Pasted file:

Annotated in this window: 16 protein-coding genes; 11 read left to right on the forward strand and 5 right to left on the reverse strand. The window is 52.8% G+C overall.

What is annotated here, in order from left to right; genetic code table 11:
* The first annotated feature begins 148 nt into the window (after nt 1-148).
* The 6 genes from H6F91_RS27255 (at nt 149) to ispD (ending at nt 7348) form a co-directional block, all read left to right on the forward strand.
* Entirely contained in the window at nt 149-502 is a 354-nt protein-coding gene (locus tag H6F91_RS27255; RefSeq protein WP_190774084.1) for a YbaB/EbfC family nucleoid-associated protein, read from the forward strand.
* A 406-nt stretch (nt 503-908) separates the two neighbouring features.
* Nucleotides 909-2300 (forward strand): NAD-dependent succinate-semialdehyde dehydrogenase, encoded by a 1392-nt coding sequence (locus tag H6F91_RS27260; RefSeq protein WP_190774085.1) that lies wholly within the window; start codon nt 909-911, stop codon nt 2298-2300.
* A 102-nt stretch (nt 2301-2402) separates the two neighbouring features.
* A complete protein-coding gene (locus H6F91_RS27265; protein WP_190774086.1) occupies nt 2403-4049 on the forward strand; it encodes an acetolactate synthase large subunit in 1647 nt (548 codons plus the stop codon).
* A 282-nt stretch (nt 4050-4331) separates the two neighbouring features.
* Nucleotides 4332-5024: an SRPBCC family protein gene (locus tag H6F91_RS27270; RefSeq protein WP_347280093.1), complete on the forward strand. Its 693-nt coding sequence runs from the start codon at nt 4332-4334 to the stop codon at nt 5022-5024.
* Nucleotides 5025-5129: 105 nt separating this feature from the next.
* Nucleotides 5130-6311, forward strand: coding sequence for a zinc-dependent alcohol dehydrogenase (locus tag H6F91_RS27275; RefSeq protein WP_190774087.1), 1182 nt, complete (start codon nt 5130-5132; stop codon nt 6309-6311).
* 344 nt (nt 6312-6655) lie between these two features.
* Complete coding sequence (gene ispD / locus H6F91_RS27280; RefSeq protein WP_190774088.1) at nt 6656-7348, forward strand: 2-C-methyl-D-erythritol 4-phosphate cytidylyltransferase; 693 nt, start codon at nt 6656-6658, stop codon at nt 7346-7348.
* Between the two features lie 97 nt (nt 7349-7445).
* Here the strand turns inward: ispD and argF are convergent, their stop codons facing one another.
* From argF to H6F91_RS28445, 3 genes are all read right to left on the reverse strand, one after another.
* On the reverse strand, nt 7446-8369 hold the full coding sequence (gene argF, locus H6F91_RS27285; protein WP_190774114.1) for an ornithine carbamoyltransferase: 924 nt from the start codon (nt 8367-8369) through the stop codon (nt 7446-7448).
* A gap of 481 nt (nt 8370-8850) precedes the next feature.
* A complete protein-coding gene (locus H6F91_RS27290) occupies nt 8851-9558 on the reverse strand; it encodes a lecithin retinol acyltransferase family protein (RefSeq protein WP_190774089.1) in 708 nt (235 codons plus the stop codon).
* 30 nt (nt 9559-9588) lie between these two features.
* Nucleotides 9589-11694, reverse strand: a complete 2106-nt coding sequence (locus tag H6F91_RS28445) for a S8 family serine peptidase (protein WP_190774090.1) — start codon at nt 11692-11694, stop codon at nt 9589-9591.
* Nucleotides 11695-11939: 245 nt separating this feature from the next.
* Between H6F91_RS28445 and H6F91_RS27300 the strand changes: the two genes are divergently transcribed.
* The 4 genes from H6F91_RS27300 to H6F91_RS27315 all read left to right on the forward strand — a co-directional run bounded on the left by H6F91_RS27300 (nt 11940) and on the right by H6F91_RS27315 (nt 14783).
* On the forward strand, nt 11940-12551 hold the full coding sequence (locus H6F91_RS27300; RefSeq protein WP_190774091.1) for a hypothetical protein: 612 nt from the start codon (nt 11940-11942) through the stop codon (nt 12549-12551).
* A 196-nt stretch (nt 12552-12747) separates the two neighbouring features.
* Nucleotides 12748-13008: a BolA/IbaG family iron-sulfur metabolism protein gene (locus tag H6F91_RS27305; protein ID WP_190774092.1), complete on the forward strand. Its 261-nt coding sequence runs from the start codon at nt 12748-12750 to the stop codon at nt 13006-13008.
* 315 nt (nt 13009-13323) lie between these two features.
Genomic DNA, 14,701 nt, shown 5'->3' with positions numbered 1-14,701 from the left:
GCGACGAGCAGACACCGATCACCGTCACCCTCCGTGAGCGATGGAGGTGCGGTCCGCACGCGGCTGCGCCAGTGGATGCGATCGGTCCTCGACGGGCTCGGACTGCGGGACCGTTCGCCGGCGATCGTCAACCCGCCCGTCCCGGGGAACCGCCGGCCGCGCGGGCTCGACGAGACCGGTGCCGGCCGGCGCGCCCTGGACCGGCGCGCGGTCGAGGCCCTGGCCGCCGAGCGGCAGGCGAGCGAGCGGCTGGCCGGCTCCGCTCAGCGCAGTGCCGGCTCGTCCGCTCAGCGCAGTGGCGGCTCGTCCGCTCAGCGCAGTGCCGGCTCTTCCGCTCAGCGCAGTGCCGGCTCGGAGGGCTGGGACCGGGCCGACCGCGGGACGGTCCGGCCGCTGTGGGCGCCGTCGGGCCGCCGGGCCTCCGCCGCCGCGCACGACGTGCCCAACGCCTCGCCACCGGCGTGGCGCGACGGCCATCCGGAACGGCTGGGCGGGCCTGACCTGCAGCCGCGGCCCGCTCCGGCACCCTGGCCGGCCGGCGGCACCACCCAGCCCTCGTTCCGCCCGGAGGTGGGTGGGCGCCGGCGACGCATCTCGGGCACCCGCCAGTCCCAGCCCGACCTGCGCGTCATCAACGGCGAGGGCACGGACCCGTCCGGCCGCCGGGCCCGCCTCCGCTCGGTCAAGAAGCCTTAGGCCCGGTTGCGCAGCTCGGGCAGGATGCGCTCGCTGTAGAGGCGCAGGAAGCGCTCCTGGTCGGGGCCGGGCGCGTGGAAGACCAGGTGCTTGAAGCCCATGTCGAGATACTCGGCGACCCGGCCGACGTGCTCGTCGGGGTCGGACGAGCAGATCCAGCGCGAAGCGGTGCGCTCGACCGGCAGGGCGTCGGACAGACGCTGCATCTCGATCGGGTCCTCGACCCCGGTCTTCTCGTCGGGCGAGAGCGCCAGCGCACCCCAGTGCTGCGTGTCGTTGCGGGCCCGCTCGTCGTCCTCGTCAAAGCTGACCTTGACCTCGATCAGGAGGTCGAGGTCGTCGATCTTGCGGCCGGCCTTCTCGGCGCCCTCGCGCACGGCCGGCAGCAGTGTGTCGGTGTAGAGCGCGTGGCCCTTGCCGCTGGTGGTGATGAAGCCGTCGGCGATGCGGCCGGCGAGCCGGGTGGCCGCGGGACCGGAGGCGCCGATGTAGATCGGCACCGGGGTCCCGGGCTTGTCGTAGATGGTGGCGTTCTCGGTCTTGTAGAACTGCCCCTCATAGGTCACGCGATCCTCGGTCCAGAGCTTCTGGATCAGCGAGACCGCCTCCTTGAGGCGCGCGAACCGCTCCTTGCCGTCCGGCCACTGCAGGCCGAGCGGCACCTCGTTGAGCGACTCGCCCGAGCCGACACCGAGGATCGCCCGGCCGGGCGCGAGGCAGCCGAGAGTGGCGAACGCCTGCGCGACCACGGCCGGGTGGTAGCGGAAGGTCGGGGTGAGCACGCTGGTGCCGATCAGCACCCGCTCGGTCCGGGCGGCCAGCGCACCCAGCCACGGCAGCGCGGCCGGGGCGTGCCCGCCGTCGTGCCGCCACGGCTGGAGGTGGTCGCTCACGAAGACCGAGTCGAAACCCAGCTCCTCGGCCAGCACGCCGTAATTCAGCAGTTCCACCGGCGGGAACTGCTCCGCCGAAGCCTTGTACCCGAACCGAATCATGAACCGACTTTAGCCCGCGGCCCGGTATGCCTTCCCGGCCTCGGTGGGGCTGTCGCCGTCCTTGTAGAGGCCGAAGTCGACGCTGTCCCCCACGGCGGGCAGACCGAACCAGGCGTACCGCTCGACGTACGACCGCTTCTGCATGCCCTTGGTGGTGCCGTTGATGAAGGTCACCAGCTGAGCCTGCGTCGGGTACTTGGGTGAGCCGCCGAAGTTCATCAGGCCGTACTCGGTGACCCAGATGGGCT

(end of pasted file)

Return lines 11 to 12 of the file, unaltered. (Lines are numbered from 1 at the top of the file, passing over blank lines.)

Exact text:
* Nucleotides 4332-5024: an SRPBCC family protein gene (locus tag H6F91_RS27270; RefSeq protein WP_347280093.1), complete on the forward strand. Its 693-nt coding sequence runs from the start codon at nt 4332-4334 to the stop codon at nt 5022-5024.
* Nucleotides 5025-5129: 105 nt separating this feature from the next.